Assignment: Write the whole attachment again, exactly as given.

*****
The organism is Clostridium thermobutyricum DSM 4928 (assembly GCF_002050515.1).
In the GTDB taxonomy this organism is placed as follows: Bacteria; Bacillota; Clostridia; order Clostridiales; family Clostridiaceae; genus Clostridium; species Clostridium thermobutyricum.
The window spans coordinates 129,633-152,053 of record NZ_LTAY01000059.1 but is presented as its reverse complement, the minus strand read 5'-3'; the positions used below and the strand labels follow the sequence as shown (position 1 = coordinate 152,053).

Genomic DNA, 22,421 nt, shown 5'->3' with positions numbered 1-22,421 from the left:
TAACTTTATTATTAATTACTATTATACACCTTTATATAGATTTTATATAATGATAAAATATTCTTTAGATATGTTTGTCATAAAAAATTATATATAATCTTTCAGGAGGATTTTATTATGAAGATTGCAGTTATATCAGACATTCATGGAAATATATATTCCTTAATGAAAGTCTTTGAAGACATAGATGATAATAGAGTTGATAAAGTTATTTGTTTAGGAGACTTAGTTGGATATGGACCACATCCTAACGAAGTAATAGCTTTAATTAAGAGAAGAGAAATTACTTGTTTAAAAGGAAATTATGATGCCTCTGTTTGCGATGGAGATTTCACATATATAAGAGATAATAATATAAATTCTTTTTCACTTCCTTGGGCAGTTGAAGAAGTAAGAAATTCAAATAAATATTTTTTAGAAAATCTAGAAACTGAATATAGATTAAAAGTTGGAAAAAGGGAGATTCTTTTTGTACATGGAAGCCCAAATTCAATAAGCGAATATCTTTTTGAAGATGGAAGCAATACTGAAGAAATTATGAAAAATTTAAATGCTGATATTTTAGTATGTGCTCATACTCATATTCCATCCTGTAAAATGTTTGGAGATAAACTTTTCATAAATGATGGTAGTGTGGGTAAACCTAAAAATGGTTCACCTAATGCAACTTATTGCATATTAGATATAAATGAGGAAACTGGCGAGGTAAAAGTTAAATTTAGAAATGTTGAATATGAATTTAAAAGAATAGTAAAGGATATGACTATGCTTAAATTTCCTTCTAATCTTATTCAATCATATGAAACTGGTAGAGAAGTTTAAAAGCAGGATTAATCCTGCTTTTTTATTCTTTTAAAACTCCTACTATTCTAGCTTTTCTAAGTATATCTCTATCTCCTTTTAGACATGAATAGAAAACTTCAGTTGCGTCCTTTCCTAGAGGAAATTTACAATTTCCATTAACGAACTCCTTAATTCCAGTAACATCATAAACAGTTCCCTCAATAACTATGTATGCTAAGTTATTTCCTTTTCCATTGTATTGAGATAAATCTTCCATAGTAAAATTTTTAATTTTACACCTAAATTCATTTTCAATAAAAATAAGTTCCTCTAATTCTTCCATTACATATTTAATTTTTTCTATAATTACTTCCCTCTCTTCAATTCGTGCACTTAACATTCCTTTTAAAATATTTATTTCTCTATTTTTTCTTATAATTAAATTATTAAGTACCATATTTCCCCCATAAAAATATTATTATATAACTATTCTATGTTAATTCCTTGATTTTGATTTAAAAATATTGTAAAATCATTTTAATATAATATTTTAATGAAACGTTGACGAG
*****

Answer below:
The organism is Clostridium thermobutyricum DSM 4928 (assembly GCF_002050515.1).
In the GTDB taxonomy this organism is placed as follows: Bacteria; Bacillota; Clostridia; order Clostridiales; family Clostridiaceae; genus Clostridium; species Clostridium thermobutyricum.
The window spans coordinates 129,633-152,053 of record NZ_LTAY01000059.1 but is presented as its reverse complement, the minus strand read 5'-3'; the positions used below and the strand labels follow the sequence as shown (position 1 = coordinate 152,053).

Genomic DNA, 22,421 nt, shown 5'->3' with positions numbered 1-22,421 from the left:
TAACTTTATTATTAATTACTATTATACACCTTTATATAGATTTTATATAATGATAAAATATTCTTTAGATATGTTTGTCATAAAAAATTATATATAATCTTTCAGGAGGATTTTATTATGAAGATTGCAGTTATATCAGACATTCATGGAAATATATATTCCTTAATGAAAGTCTTTGAAGACATAGATGATAATAGAGTTGATAAAGTTATTTGTTTAGGAGACTTAGTTGGATATGGACCACATCCTAACGAAGTAATAGCTTTAATTAAGAGAAGAGAAATTACTTGTTTAAAAGGAAATTATGATGCCTCTGTTTGCGATGGAGATTTCACATATATAAGAGATAATAATATAAATTCTTTTTCACTTCCTTGGGCAGTTGAAGAAGTAAGAAATTCAAATAAATATTTTTTAGAAAATCTAGAAACTGAATATAGATTAAAAGTTGGAAAAAGGGAGATTCTTTTTGTACATGGAAGCCCAAATTCAATAAGCGAATATCTTTTTGAAGATGGAAGCAATACTGAAGAAATTATGAAAAATTTAAATGCTGATATTTTAGTATGTGCTCATACTCATATTCCATCCTGTAAAATGTTTGGAGATAAACTTTTCATAAATGATGGTAGTGTGGGTAAACCTAAAAATGGTTCACCTAATGCAACTTATTGCATATTAGATATAAATGAGGAAACTGGCGAGGTAAAAGTTAAATTTAGAAATGTTGAATATGAATTTAAAAGAATAGTAAAGGATATGACTATGCTTAAATTTCCTTCTAATCTTATTCAATCATATGAAACTGGTAGAGAAGTTTAAAAGCAGGATTAATCCTGCTTTTTTATTCTTTTAAAACTCCTACTATTCTAGCTTTTCTAAGTATATCTCTATCTCCTTTTAGACATGAATAGAAAACTTCAGTTGCGTCCTTTCCTAGAGGAAATTTACAATTTCCATTAACGAACTCCTTAATTCCAGTAACATCATAAACAGTTCCCTCAATAACTATGTATGCTAAGTTATTTCCTTTTCCATTGTATTGAGATAAATCTTCCATAGTAAAATTTTTAATTTTACACCTAAATTCATTTTCAATAAAAATAAGTTCCTCTAATTCTTCCATTACATATTTAATTTTTTCTATAATTACTTCCCTCTCTTCAATTCGTGCACTTAACATTCCTTTTAAAATATTTATTTCTCTATTTTTTCTTATAATTAAATTATTAAGTACCATATTTCCCCCATAAAAATATTATTATATAACTATTCTATGTTAATTCCTTGATTTTGATTTAAAAATATTGTAAAATCATTTTAATATAATATTTTAATGAAACGTTGACGAG